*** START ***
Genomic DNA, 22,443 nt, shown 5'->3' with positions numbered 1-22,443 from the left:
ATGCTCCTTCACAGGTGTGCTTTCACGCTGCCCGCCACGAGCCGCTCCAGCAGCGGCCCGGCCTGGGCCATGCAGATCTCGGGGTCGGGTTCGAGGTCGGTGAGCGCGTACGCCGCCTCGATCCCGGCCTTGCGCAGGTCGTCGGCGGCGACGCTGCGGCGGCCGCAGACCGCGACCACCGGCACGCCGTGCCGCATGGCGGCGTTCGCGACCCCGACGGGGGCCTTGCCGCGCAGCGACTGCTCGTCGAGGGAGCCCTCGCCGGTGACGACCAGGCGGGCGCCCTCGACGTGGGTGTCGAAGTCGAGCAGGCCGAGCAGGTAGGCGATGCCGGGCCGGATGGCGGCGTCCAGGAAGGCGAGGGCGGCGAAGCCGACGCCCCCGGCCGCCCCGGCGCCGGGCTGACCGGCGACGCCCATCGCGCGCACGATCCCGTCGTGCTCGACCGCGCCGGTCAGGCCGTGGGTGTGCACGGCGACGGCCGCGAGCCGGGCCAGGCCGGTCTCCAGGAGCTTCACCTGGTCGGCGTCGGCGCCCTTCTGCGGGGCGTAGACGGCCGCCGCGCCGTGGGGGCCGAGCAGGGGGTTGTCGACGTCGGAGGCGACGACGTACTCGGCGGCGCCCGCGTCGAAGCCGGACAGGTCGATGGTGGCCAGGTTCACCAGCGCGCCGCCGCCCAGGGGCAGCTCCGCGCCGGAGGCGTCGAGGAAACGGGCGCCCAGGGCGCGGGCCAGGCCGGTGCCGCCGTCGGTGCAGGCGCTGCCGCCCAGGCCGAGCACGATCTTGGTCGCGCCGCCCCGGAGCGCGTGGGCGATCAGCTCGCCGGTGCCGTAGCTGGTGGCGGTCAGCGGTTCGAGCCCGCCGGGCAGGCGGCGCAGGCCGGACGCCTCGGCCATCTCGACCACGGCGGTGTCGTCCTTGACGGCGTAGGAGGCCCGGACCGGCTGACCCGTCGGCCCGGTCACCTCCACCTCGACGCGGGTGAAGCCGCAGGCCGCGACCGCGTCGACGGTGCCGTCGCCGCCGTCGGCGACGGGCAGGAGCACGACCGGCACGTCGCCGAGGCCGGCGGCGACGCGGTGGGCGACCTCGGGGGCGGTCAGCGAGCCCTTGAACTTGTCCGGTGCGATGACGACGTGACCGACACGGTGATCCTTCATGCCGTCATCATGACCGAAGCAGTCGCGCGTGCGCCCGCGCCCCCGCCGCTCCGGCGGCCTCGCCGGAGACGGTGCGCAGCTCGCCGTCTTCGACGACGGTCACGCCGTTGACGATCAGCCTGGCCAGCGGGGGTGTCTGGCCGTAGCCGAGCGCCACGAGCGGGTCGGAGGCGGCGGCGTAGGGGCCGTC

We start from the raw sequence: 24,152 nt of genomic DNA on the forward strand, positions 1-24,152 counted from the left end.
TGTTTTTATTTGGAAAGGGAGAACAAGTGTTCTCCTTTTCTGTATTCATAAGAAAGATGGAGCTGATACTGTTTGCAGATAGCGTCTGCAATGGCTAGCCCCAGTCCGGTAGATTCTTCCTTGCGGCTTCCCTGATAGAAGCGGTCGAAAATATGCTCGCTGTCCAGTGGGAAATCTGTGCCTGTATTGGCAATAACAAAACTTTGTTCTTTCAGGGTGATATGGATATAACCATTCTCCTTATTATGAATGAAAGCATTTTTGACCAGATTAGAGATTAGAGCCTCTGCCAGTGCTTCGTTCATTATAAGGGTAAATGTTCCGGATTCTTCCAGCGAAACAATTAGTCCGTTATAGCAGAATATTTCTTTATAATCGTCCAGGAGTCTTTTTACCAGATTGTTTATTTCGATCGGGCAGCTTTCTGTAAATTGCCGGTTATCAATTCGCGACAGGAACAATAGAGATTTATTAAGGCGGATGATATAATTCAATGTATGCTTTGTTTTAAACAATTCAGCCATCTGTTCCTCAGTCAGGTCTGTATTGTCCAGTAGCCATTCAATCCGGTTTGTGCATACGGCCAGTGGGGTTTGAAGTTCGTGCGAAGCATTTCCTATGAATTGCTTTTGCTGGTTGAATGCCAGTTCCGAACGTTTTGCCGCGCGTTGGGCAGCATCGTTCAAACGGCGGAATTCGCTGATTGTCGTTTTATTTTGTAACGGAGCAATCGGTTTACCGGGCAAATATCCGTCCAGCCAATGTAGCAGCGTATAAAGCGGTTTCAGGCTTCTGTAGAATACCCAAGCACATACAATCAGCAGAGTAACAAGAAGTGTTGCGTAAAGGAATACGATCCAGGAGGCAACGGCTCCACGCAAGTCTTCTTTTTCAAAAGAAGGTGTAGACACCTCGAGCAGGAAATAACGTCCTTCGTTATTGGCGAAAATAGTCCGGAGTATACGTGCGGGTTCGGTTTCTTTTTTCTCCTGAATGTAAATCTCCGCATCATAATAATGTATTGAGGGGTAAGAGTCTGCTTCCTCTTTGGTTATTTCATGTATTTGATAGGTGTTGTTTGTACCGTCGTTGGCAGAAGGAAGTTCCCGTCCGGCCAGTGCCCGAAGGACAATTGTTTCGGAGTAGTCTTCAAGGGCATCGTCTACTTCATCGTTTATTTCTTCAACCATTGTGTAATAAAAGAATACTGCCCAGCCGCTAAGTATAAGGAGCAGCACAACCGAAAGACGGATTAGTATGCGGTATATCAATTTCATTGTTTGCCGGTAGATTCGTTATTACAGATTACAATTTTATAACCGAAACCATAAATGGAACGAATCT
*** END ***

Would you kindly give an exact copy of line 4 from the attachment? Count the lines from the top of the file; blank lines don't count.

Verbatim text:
TGTTTTTATTTGGAAAGGGAGAACAAGTGTTCTCCTTTTCTGTATTCATAAGAAAGATGGAGCTGATACTGTTTGCAGATAGCGTCTGCAATGGCTAGCCCCAGTCCGGTAGATTCTTCCTTGCGGCTTCCCTGATAGAAGCGGTCGAAAATATGCTCGCTGTCCAGTGGGAAATCTGTGCCTGTATTGGCAATAACAAAACTTTGTTCTTTCAGGGTGATATGGATATAACCATTCTCCTTATTATGAATGAAAGCATTTTTGACCAGATTAGAGATTAGAGCCTCTGCCAGTGCTTCGTTCATTATAAGGGTAAATGTTCCGGATTCTTCCAGCGAAACAATTAGTCCGTTATAGCAGAATATTTCTTTATAATCGTCCAGGAGTCTTTTTACCAGATTGTTTATTTCGATCGGGCAGCTTTCTGTAAATTGCCGGTTATCAATTCGCGACAGGAACAATAGAGATTTATTAAGGCGGATGATATAATTCAATGTATGCTTTGTTTTAAACAATTCAGCCATCTGTTCCTCAGTCAGGTCTGTATTGTCCAGTAGCCATTCAATCCGGTTTGTGCATACGGCCAGTGGGGTTTGAAGTTCGTGCGAAGCATTTCCTATGAATTGCTTTTGCTGGTTGAATGCCAGTTCCGAACGTTTTGCCGCGCGTTGGGCAGCATCGTTCAAACGGCGGAATTCGCTGATTGTCGTTTTATTTTGTAACGGAGCAATCGGTTTACCGGGCAAATATCCGTCCAGCCAATGTAGCAGCGTATAAAGCGGTTTCAGGCTTCTGTAGAATACCCAAGCACATACAATCAGCAGAGTAACAAGAAGTGTTGCGTAAAGGAATACGATCCAGGAGGCAACGGCTCCACGCAAGTCTTCTTTTTCAAAAGAAGGTGTAGACACCTCGAGCAGGAAATAACGTCCTTCGTTATTGGCGAAAATAGTCCGGAGTATACGTGCGGGTTCGGTTTCTTTTTTCTCCTGAATGTAAATCTCCGCATCATAATAATGTATTGAGGGGTAAGAGTCTGCTTCCTCTTTGGTTATTTCATGTATTTGATAGGTGTTGTTTGTACCGTCGTTGGCAGAAGGAAGTTCCCGTCCGGCCAGTGCCCGAAGGACAATTGTTTCGGAGTAGTCTTCAAGGGCATCGTCTACTTCATCGTTTATTTCTTCAACCATTGTGTAATAAAAGAATACTGCCCAGCCGCTAAGTATAAGGAGCAGCACAACCGAAAGACGGATTAGTATGCGGTATATCAATTTCATTGTTTGCCGGTAGATTCGTTATTACAGATTACAATTTTATAACCGAAACCATAAATGGAACGAATCT